By Kim F Miller
“I could not imagine that any sane person would go buy some gizmo to steam hay.”
Tennessee horse owner Dr. Jean Lewis has changed her tune since making that statement a few years ago. The retired university dean is not stingy when it comes to her horses’ care, but she felt there had to be a better way to help solve her Quarter Horse mare Coconut’s worsening respiratory problems.
For three years, Jean tried everything. She started with low-dust bedding, buying the best possible hay and other common-sense stable management measures. She tried antihistamines, supplements and nebulized medications. Jean was confident she’d systematically tried everything possible to help her horse. The only exception was the hay steamer that Coconut’s vet had recommended twice, but just didn’t seem to make sense at the time.
Then came Jean’s “come to Jesus” moment in the form of following the vet’s orders to soak Coconut’s hay to reduce dust and allergens. “That lasted for a week,” Jean states. “Attempting to pick up a net of wet hay that seemed to weigh 4,000 pounds – and plunging my hands into ice cold water when it’s getting cold outside…”
The hassles were untenable—not to mention the fact that soaking hay is far less effective than steaming for removing the airway irritants that irreparably harm the respiratory system.
She gave into the suggestion that initially seemed crazy. “I bought a steamer as a Christmas present to myself,” Jean recounts. But it’s Coconut who received the gift’s biggest benefits. In the year that the mare’s been on Haygain steamed hay, she has not required any of the corticosteroids, supplements or other medications used over the preceding three years to manage her condition.
Coconut had an occasional, mild cough when Jean purchased her in Colorado. “I knew she had some kind of a breathing issue because otherwise I could not have afforded her.” That worsened and additional symptoms arose once the mare settled into Jean’s home stable in northern Tennessee’s Oneida. “Along with beautiful mountains, one of our claims to fame is the worst possible allergy conditions in the country.”
Coconut’s mild cough became more frequent and not-so-mild, her nose filled with gunky discharge and she needed to rest and recover her breath after exertion. Scariest of all, she suffered an occasional palate displacement. When the latter condition was diagnosed by Coconut’s local veterinarian, Jean took the mare to the University of Tennessee’s renowned College of Veterinary Medicine for a thorough assessment.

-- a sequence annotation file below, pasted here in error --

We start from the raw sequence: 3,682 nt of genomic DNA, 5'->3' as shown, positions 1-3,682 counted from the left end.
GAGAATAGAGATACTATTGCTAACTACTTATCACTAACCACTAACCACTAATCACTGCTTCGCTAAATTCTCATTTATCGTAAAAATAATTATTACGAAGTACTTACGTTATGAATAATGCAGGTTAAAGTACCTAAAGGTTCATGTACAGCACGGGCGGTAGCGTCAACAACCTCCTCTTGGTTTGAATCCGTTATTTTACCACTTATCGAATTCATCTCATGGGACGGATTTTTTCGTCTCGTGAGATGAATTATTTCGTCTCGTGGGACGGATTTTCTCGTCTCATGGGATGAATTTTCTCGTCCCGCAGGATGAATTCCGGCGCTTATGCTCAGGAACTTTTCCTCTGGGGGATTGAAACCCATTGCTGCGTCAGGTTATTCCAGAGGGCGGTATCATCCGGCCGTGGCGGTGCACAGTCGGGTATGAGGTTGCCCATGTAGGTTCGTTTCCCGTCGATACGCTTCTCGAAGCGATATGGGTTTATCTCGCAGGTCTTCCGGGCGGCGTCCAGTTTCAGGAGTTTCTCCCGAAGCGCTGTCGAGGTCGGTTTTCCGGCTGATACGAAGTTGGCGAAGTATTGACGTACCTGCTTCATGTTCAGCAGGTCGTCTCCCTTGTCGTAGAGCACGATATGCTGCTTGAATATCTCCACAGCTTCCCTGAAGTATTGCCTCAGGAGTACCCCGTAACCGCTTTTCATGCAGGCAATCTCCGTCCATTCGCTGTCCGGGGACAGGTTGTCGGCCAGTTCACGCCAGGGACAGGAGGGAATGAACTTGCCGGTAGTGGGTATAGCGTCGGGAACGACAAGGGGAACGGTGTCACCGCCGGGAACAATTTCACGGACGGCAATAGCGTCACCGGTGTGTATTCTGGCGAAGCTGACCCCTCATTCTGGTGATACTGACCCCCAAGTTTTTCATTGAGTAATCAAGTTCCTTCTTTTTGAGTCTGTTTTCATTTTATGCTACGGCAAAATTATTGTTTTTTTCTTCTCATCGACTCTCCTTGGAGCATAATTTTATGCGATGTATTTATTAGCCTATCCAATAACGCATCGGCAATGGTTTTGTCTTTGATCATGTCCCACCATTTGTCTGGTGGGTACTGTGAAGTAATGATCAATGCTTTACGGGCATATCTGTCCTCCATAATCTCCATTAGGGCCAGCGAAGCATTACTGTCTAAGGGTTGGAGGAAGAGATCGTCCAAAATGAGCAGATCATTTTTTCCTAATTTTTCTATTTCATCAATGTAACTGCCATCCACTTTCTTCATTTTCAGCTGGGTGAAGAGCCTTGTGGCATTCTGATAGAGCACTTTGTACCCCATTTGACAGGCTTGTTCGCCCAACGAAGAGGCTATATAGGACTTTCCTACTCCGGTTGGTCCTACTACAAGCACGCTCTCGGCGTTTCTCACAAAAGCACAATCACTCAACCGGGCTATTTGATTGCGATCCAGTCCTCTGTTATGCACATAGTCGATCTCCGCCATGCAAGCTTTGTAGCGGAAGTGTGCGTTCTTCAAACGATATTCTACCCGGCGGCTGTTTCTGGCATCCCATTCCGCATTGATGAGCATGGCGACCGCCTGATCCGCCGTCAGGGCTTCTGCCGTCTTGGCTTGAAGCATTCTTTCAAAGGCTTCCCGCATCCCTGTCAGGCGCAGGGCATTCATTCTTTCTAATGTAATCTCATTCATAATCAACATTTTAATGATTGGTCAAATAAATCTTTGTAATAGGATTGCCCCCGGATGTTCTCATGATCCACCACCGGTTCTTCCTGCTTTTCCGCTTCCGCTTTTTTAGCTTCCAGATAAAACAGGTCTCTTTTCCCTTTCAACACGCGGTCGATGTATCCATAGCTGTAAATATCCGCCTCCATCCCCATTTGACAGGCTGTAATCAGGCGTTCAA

Jean expected the recommendation of a relatively simple surgery to correct it. Instead she got the news of full-blown Equine Asthma as the root cause of the displacement. Conditions on the Equine Asthma Spectrum can’t be cured, but they can be managed and Coconut’s had to be gotten under control.
Excessive coughing caused her palate displacement. In this condition, the palate flips up and obstructs the trachea – restricting the horse’s air supply. There’s also the risk of aspirational pneumonia brought on by the inhalation for foreign material into the lungs. “Not every horse with asthma will have that problem, but the potential is always there,” Jean explains.
University of Tennessee’s Dr. Melissa Hines, DVM, PhD, DACVIM, had twice suggested the Haygain Hay Steamer. Until the asthma diagnosis, Jean thought the expense of the half-bale HG600 model she eventually purchased was not a worthwhile investment.
Hindsight math indicates otherwise. “It’s so well made, I know it’s going to last 10 years”. Before switching to steamed hay, Jean had come to recognize the first hints of Coconut’s asthma flare-ups. In the early stages, nebulized albuterol tamed the related inflammation in the upper airways. When the inflammation gets in the lungs, however, corticosteroids are necessary. Neither medication is cheap, especially when needed with increasingly frequency and duration. Fairly quickly, the price of the medication path would have exceeded that of the steamer.
Even before her hay soaking epiphany, Jean worried about the health consequences of Coconut being on corticosteroids for sustained periods. Not to mention the logistical challenges of regularly administering treatments along with caring for a menagerie that includes another horse, two mules and a donkey – by herself.
“I’m not a big time show rider,” Jean concludes. “I’m a retired university dean who meticulously tried to do everything I could for my horse.” She stands corrected on her initial scepticism. “The hay steamer has changed everything.”